Tanith Lee (born September 19, 1947) is a British writer of science fiction, horror and fantasy.

She is the author of at least 54 novels and 188 short stories, a children's picture book (Animal Castle) and many poems. She has also written two episodes of BBC science fiction series Blake's 7.

Lee is the daughter of two ballroom dancers. Despite a persistent rumour, she is not the daughter of Bernard Lee (actor who played "M" in the James Bond series of films of the 1960s). Tanith Lee married author John Kaiine in 1992.

Lee worked as a file clerk, an assistant librarian, a shop assistant and a waitress before becoming a full time writer. Her first short story, Eustace, was published in 1968. Her first novel (for children) was The Dragon Hoard, published in 1971. Her career really took off with the acceptance in 1975 by Daw Books USA of her adult fantasy epic The Birthgrave. This was a mass-market paperback and Lee has since maintained a prolific output in popular genre writing.

She is one of the Guests of Honour at Orbital 2008 the British National Science Fiction convention (Eastercon) to be held in London in March 2008.

Lee’s WorkEdit

Tanith Lee's prolific output spans a host of different genres, including adult fantasy, children's fantasy, science fiction, horror, gothic horror, gothic romance, and historical novels. Her style and atmosphere is probably closest to Jack Vance who, similarly, is not tied to a specific genre. Her series of interconnected tales called "The Flat-Earth Cycle", beginning with Night's Master and Death's Master, is similar in scope and breadth to Jack Vance's The Dying Earth. Night's Master contains allegorical tales involving a satan-like creature who kidnaps and raises a beautiful boy and separates him from the sorrow of the real world. Eventually, the boy wants to know more about the "world" and asks to be returned. Much of her work is allegorical in nature, even Bible-like, in her presentation of strange mythical lands. Added to the mix is a sexual sensibility that is not often found in fantasy fiction. Her prose style is more atmospheric than intimate, often transplanting the reader into strange lands that are simultaneously recognizable, like the gothic-like setting of The Castle of Dark or the surreal fantasy realm of Prince on a White Horse in which both the reader and the main character are ignorant of their whereabouts and plopped into the story and setting seemingly together. Lee has also dabbled in the historical novel with her offering The Gods are Thirsty, a book set during the French Revolution. A large part of her output is children's fantasy which has spanned her entire career from The Dragon Hoard in 1971, Animal Castle and Princess Hynchatti & Some Other Surprises in 1972, Companions on the Road (1975) and Prince on a White Horse in 1982 to the more recent The Claidi Journals containing Wolf Tower, Wolf Star, Wolf Queen and Wolf Wing in the late 1990s and early 2000s.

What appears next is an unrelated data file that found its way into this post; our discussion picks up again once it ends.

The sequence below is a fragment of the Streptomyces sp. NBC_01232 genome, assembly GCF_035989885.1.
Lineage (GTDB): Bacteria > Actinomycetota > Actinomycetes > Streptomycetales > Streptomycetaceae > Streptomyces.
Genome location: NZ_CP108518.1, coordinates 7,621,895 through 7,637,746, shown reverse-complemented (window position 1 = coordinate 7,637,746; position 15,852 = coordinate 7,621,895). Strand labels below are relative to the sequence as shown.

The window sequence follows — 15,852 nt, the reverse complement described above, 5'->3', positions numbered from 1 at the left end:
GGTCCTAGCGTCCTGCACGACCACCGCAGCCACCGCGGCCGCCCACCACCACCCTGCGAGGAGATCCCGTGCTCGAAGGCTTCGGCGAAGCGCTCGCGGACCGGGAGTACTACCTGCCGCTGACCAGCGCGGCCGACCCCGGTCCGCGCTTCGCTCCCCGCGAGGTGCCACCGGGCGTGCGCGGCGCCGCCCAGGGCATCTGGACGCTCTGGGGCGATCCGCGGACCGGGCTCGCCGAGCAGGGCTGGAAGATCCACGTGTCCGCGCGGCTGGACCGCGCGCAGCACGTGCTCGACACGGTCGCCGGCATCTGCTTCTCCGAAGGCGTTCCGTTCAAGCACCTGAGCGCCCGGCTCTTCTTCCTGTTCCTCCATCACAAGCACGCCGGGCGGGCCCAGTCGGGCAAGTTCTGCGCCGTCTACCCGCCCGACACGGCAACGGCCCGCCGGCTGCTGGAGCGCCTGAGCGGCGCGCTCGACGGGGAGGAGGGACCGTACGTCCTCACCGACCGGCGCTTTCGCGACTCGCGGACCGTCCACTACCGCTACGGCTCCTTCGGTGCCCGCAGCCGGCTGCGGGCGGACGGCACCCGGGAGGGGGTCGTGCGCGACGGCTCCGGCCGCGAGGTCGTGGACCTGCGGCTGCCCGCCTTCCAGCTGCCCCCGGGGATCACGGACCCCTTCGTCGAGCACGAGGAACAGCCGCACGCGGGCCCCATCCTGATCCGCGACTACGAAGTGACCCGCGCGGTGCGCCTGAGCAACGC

Lee has been published by a myriad of different publishers, particularly in regards to whether she is offering adult fiction or children's fantasy. Her earlier children's fantasy novels were published in hardcover by MacMillan UK and subsequently printed as paperbacks in the US often by DAW, with occasional hardcovers by St. Martin's Press. Some of her work was only printed in paperback, mainly in the US by DAW in the 1970s to the early 1980s. She has received some small press treatment, such as the Arkham House edition of short stories Dreams of Dark and Light: The Great Short Fiction of Tanith Lee in 1986, and in the first "Night Visions" installment published by Dark Harvest. Some of her work has been exclusively released in the UK with US publications often pending.


The Birthgrave Trilogy
The Four-BEE Series
The Novels of Vis
Tales From The Flat Earth
The S.I.L.V.E.R. Series
The Secret Books of Paradys
The Unicorn Series
The Blood Opera Sequence
The Secret Books of Venus
The Claidi Journals
The Piratica Series
  • 34 (2004) (as Esther Garber)
  • Fatal Women (2004) (as Esther Garber)
The Lionwolf Series


External linksEdit